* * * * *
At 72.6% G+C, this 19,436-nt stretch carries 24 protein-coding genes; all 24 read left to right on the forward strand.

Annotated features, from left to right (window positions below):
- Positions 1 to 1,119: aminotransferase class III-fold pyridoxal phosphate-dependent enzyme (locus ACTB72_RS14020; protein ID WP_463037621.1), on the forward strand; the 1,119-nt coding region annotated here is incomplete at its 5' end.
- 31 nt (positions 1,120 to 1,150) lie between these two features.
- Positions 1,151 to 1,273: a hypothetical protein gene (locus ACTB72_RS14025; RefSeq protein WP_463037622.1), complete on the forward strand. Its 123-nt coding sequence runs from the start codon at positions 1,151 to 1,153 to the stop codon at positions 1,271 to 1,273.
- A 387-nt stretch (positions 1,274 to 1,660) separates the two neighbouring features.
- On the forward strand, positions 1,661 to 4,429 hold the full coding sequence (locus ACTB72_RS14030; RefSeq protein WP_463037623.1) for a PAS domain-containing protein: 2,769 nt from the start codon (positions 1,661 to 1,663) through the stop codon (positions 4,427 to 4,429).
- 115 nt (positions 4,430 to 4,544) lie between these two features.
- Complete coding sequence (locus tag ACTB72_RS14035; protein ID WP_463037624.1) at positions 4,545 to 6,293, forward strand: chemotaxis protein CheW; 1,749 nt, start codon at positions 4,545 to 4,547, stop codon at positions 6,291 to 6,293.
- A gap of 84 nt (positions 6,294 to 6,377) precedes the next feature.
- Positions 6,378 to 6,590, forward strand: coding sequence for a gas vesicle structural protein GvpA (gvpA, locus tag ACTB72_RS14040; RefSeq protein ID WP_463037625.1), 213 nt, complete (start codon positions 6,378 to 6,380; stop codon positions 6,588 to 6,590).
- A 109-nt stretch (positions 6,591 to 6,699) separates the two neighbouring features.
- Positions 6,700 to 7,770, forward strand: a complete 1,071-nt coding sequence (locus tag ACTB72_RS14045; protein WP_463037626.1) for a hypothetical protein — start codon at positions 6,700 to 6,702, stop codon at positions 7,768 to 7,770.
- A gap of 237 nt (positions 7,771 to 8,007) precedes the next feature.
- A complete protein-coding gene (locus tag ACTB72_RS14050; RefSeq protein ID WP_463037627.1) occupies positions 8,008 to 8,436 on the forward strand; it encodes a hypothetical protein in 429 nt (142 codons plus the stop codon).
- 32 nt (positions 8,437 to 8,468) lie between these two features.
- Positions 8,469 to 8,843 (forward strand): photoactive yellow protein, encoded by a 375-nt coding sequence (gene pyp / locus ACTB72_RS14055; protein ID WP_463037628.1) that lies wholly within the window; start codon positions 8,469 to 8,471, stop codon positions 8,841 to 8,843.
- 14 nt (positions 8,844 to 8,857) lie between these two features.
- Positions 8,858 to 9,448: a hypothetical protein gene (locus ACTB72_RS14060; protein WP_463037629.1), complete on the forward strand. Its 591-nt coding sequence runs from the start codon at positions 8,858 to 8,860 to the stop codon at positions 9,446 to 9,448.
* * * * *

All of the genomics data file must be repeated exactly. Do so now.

At 72.6% G+C, this 19,436-nt stretch carries 24 protein-coding genes; all 24 read left to right on the forward strand.

Annotated features, from left to right (window positions below):
- Positions 1 to 1,119: aminotransferase class III-fold pyridoxal phosphate-dependent enzyme (locus ACTB72_RS14020; protein ID WP_463037621.1), on the forward strand; the 1,119-nt coding region annotated here is incomplete at its 5' end.
- 31 nt (positions 1,120 to 1,150) lie between these two features.
- Positions 1,151 to 1,273: a hypothetical protein gene (locus ACTB72_RS14025; RefSeq protein WP_463037622.1), complete on the forward strand. Its 123-nt coding sequence runs from the start codon at positions 1,151 to 1,153 to the stop codon at positions 1,271 to 1,273.
- A 387-nt stretch (positions 1,274 to 1,660) separates the two neighbouring features.
- On the forward strand, positions 1,661 to 4,429 hold the full coding sequence (locus ACTB72_RS14030; RefSeq protein WP_463037623.1) for a PAS domain-containing protein: 2,769 nt from the start codon (positions 1,661 to 1,663) through the stop codon (positions 4,427 to 4,429).
- 115 nt (positions 4,430 to 4,544) lie between these two features.
- Complete coding sequence (locus tag ACTB72_RS14035; protein ID WP_463037624.1) at positions 4,545 to 6,293, forward strand: chemotaxis protein CheW; 1,749 nt, start codon at positions 4,545 to 4,547, stop codon at positions 6,291 to 6,293.
- A gap of 84 nt (positions 6,294 to 6,377) precedes the next feature.
- Positions 6,378 to 6,590, forward strand: coding sequence for a gas vesicle structural protein GvpA (gvpA, locus tag ACTB72_RS14040; RefSeq protein ID WP_463037625.1), 213 nt, complete (start codon positions 6,378 to 6,380; stop codon positions 6,588 to 6,590).
- A 109-nt stretch (positions 6,591 to 6,699) separates the two neighbouring features.
- Positions 6,700 to 7,770, forward strand: a complete 1,071-nt coding sequence (locus tag ACTB72_RS14045; protein WP_463037626.1) for a hypothetical protein — start codon at positions 6,700 to 6,702, stop codon at positions 7,768 to 7,770.
- A gap of 237 nt (positions 7,771 to 8,007) precedes the next feature.
- A complete protein-coding gene (locus tag ACTB72_RS14050; RefSeq protein ID WP_463037627.1) occupies positions 8,008 to 8,436 on the forward strand; it encodes a hypothetical protein in 429 nt (142 codons plus the stop codon).
- 32 nt (positions 8,437 to 8,468) lie between these two features.
- Positions 8,469 to 8,843 (forward strand): photoactive yellow protein, encoded by a 375-nt coding sequence (gene pyp / locus ACTB72_RS14055; protein ID WP_463037628.1) that lies wholly within the window; start codon positions 8,469 to 8,471, stop codon positions 8,841 to 8,843.
- 14 nt (positions 8,844 to 8,857) lie between these two features.
- Positions 8,858 to 9,448: a hypothetical protein gene (locus ACTB72_RS14060; protein WP_463037629.1), complete on the forward strand. Its 591-nt coding sequence runs from the start codon at positions 8,858 to 8,860 to the stop codon at positions 9,446 to 9,448.